Cycling the Camino is the main alternative to walking the Way of St. James. There are pros and cons in cycling the Camino over walking the Camino. It is, however, an interesting manner of achieving the compulsory 200km to get the Compostela i.e, the pilgrim certificate.
Walking or Cycling?
Some claim that when cycling, we cut out the social aspect of the Camino. Walking the Camino allows you to meet people and really get to know them as you can be speaking to them for hours or days sometimes. And they would be right. Cycling doesn’t provide the same social experience.
So what’s good about cycling the Camino? Well, a certain idea of freedom that only a bike can provide! On the same day, we will be able to cross many villages, many towns and a variety of landscapes. On the long flat and straight section, you will be able to make real progress on the itinerary.
Make some miles!
In only a week time, you can complete at least twice the walking distance. In less than 3 weeks, you can complete the whole French way (800km) from France to Santiago! Also, when cycling, you can choose between sticking to the Camino or take roads that cross the cultural towns and monuments like Samos.
Cycling through breathtaking landscapes
Behold the beauty by bike!
This Cycling Holiday explores the Camino Frances / French Way by Bike. The most traditional of all the pilgrim routes to Santiago de Compostela and the best known internationally.
Cycling itineraries to suit you
Choose any self-guided cycle option below, pick a date to suit you and get on your bike!
This section is great for cyclists who want to enjoy different landscapes. From the foothills of the Pyrenees to hilly sunflower fields and woodlands to red earth vineyards. It also has lots of historical cities as well as picturesque towns. Visitors can enjoy different regional cultures as they journey from the Basque Country to Castilla y Leon. Let’s also not forget to mention the wine-dedicated region of La Rioja.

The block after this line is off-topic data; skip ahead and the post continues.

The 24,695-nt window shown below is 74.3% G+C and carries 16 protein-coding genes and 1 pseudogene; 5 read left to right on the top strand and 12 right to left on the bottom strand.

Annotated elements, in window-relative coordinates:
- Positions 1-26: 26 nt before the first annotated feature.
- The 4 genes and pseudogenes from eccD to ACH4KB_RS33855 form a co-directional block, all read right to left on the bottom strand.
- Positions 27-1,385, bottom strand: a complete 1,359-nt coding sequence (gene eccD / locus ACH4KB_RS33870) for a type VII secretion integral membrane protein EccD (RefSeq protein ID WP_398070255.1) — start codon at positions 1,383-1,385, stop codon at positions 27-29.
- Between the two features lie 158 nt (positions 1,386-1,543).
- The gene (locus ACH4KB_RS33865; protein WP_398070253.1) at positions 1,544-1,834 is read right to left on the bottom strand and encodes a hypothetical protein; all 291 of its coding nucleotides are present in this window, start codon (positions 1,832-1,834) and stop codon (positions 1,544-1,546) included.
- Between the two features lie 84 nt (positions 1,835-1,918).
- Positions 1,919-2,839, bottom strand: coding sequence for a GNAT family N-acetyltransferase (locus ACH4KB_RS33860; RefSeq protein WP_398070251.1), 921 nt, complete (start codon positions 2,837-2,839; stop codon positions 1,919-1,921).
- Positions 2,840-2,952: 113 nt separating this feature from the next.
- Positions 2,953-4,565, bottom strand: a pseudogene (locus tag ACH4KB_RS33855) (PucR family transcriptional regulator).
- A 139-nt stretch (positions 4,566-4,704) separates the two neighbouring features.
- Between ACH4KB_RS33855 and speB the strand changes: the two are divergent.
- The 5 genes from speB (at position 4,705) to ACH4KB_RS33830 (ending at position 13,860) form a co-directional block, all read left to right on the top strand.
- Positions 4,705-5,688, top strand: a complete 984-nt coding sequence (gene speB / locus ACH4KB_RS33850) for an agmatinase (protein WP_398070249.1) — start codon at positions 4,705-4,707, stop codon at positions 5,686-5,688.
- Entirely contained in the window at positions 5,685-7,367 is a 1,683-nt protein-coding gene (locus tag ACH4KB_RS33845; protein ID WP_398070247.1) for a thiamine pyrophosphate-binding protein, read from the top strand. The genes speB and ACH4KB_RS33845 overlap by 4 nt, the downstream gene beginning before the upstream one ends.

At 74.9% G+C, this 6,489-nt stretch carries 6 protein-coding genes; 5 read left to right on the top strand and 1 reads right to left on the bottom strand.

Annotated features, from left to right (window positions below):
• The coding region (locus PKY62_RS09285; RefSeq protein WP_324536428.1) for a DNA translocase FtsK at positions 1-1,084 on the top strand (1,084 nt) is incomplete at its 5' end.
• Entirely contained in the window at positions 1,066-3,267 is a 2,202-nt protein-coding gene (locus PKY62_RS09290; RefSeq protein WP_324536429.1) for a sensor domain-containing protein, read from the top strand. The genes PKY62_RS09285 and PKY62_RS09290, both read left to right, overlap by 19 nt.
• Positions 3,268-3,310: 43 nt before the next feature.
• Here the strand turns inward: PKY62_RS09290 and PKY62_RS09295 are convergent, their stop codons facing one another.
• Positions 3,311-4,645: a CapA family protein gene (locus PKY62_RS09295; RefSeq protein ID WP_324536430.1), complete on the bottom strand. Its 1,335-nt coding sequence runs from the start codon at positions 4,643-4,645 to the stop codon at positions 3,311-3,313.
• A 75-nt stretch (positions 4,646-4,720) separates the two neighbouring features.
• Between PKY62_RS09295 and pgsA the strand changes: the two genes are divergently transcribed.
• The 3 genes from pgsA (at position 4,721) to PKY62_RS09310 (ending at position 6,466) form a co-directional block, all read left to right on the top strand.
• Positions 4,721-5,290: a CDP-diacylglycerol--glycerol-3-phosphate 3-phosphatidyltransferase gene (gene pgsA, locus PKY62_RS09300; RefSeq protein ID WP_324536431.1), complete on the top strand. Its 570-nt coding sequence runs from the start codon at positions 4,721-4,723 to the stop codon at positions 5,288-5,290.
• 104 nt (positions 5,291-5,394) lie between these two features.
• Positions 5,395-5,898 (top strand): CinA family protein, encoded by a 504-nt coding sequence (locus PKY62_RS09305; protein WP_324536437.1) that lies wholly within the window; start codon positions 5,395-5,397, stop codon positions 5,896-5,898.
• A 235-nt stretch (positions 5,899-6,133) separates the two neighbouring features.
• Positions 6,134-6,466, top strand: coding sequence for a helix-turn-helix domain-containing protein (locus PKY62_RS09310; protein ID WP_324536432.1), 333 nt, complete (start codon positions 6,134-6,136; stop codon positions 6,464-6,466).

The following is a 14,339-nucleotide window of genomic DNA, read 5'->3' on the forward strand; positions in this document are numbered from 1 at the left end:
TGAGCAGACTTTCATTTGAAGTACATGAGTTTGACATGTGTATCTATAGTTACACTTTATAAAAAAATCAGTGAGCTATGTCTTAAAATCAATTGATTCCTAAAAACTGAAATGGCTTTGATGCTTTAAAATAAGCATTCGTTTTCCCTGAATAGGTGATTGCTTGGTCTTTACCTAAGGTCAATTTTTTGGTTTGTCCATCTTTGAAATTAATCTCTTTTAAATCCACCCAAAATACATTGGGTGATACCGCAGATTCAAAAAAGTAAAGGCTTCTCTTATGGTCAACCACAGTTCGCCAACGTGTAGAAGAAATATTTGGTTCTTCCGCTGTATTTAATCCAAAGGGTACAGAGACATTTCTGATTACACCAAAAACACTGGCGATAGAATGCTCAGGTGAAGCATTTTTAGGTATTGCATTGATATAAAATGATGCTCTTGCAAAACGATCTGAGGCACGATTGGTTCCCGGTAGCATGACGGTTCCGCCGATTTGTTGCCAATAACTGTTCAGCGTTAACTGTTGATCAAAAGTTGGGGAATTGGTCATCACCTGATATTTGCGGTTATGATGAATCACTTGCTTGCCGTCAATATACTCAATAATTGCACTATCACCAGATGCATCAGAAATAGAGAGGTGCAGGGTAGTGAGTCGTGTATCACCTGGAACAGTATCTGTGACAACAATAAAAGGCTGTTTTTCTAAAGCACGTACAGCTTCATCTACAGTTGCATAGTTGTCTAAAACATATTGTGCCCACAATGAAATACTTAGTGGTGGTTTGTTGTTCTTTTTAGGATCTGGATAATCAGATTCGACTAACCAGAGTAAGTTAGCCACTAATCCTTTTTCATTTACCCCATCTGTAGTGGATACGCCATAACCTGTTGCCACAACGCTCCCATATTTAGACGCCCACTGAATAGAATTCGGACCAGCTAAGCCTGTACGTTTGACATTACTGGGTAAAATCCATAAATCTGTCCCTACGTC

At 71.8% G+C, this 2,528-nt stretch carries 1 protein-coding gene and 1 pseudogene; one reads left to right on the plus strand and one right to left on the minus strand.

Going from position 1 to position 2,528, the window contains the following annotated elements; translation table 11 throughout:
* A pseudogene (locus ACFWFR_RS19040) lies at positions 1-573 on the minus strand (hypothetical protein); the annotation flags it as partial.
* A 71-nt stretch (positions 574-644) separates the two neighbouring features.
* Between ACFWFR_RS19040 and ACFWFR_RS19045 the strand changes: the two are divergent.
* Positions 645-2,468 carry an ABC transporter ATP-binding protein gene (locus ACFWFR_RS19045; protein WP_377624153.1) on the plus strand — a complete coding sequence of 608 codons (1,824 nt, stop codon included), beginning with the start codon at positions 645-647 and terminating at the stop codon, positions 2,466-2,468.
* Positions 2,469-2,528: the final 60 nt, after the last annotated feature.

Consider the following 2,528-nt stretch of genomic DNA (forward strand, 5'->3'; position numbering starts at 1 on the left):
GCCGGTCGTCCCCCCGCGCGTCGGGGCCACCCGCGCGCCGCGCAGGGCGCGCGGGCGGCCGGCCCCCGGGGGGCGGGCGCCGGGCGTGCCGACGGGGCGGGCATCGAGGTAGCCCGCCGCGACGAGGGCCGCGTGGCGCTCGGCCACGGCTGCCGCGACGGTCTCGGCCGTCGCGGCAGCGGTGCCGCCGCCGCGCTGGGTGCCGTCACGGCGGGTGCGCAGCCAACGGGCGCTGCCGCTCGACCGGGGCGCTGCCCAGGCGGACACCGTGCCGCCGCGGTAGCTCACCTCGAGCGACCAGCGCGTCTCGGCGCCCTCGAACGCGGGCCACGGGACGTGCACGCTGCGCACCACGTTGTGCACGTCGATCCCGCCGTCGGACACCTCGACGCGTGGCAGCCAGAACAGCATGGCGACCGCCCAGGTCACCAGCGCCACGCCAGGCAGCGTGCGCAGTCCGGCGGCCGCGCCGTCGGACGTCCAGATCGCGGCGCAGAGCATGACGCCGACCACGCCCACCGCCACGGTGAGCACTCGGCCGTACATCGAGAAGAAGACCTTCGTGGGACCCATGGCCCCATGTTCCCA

Read more about the trip by clicking here.
This section of the French Way by Bike offers some of the best historical and cultural vestiges of the whole Camino Frances. It passes through Leon and the vast Castilian Plateau (Approx. alt. 900m) before reaching another medieval bastion – the buzzing city of Ponferrada. The mostly flat and gentle terrain makes it accessible to any cyclist with an average level of fitness.
To read more about Section 2, click here.
This section covers both the Castilla y Leon and Galicia regions. Leaving the medieval city of Ponferrada behind us, this Camino crosses the magnificent O’Cebreiro Mountains before heading towards the heart of Galicia and its lush green hills. This section can be physically demanding and requires a good level of fitness. However, it is also a highly rewarding leg of the Camino, offering beautiful landscapes and numerous cultural sights. So whether you’re walking the Camino or cycling the Camino, the Camino Frances has plenty to offer in both respects.
Take a look at Section 3 here.
Exclusive: Only cyclists can visit this monument by keeping on the road. Pilgrims walking the Camino from Ponferrada to Sarria will follow the path that doesn’t go through the village of Samos and therefore don’t pass by the monastery.
This monastery was built in the 6th century and is currently a spiritual centre. The monastery of Samos has suffered various episodes of fire and pillage throughout its history. This spiritual centre has produced seven bishops, including particularly the enlightened figure of Benito Jerónimo Feijoo. In the early 19th century it was constituted as the seat of the Benedictine order.
The façade of the church dates from the 18th century and is unfinished. Highlights of the monastery of Samos include the Feijoo cloister in the classicist style and a statue of this illustrious man. The interior of the monastery contains the door of an old Romanesque church which was demolished in the 17th century.
Check out our article about going on a Guided or Self-Guided Tour of the Camino de Santiago here
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Originally published on 23rd May 2015